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Michael Fenn

Mahmood Nanji

Jessica Rolfe

Andrew Sussman

Ivey Business School, Western University, Canada

Lawrence National Centre for Policy and Management

January 2019

Canada’s vast geography and trade-dependent economy requires robust public and private infrastructure. Indeed, the state of Canada’s infrastructure is critical to the country’s economic competitiveness as it impacts productivity, investment attraction, growth, and quality of life.

Given the importance of infrastructure to economic competitiveness, how well is Canada performing? How does Canada compare to other leading nations? What roles are governments and the private sector playing in supporting economic infrastructure investment? How do technological innovation, climate change, and demographic changes affect infrastructure? What are the future opportunities, challenges, and risks involved in infrastructure?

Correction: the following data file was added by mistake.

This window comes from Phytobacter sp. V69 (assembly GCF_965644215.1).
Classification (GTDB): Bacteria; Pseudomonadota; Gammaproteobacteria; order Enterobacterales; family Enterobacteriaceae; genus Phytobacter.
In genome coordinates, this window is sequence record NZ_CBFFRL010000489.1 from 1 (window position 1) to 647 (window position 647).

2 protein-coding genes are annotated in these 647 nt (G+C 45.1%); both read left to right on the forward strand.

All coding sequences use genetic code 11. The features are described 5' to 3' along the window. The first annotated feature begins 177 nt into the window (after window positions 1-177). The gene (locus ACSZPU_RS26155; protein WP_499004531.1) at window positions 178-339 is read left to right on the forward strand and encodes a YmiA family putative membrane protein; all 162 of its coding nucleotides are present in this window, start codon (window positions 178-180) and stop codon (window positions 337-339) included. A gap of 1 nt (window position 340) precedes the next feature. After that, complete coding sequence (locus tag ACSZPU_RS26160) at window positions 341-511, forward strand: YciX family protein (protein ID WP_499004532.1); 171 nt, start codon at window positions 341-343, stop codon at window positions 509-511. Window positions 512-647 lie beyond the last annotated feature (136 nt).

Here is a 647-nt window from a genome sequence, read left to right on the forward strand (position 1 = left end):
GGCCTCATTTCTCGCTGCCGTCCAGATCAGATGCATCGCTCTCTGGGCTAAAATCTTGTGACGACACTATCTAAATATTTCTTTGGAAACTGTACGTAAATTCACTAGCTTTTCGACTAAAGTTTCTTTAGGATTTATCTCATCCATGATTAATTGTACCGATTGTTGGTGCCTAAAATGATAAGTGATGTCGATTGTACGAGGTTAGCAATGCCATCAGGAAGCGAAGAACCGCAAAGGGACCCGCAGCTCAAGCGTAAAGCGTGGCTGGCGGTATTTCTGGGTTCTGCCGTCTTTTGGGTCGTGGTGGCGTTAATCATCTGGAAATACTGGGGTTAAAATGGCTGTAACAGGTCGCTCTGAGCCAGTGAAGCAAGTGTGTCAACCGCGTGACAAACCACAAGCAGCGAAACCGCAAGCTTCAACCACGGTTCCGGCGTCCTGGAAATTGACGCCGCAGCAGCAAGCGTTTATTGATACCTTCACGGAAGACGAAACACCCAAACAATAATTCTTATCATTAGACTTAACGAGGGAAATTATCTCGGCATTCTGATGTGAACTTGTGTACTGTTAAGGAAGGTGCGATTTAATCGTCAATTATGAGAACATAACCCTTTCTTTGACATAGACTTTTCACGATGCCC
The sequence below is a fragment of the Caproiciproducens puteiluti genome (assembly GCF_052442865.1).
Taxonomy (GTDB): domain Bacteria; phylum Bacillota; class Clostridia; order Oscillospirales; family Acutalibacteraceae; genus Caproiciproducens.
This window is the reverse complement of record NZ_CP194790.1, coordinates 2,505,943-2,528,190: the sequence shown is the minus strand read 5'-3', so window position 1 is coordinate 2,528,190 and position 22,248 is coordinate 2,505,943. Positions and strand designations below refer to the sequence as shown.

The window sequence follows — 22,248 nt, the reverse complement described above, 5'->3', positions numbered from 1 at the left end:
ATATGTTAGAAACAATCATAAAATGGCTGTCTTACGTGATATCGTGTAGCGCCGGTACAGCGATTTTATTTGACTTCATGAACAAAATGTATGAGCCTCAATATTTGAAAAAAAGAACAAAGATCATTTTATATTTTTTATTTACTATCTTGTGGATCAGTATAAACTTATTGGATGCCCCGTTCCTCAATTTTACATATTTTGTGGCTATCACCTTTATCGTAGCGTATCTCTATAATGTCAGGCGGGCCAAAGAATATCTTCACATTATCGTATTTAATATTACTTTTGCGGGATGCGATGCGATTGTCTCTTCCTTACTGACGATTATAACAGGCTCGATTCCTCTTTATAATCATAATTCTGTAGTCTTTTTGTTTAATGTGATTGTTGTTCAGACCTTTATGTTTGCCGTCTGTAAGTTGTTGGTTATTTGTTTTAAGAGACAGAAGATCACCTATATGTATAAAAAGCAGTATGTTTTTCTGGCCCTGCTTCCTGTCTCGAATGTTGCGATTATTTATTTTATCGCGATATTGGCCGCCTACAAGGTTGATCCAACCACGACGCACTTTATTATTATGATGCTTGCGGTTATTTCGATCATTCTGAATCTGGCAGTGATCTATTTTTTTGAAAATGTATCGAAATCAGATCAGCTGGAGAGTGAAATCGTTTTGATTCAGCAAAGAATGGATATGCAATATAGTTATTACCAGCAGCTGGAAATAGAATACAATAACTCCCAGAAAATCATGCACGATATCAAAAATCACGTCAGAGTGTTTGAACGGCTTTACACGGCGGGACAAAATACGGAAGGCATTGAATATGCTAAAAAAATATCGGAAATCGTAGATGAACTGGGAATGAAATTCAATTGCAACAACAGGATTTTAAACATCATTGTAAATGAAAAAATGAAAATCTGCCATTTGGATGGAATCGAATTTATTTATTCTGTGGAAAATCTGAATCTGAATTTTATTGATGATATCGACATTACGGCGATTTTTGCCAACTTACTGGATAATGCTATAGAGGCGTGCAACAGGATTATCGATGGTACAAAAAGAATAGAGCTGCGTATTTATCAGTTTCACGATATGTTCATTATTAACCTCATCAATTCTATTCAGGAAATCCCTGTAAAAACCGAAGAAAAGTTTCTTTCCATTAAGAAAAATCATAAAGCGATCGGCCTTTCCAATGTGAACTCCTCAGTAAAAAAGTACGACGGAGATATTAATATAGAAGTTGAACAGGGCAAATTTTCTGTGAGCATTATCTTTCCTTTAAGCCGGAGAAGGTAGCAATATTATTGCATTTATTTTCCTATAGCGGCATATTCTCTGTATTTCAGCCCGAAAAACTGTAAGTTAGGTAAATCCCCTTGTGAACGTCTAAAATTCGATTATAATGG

The increased profile of the infrastructure gap and the need to stimulate the economy following the 2008 financial crisis have prompted governments to make record infrastructure spending  commitments. However, it is generally acknowledged that not all infrastructure investment results in long-term economic benefits.

The primary purpose of this paper is to examine the risks associated with the development of critical public and private infrastructure projectsin Canada. This paper has been intentionally framed to identify issues and pose questions rather than prescribe solutions or propose recommendations. Our hope is to present some options for consideration and engage business and government leaders in a discussion of these issues. To this end, the Lawrence Centre plans to organize an economic infrastructure forum in early 2019 and, following that event, to convert the discussion paper into a report with recommendations for decision-makers and opinion leaders.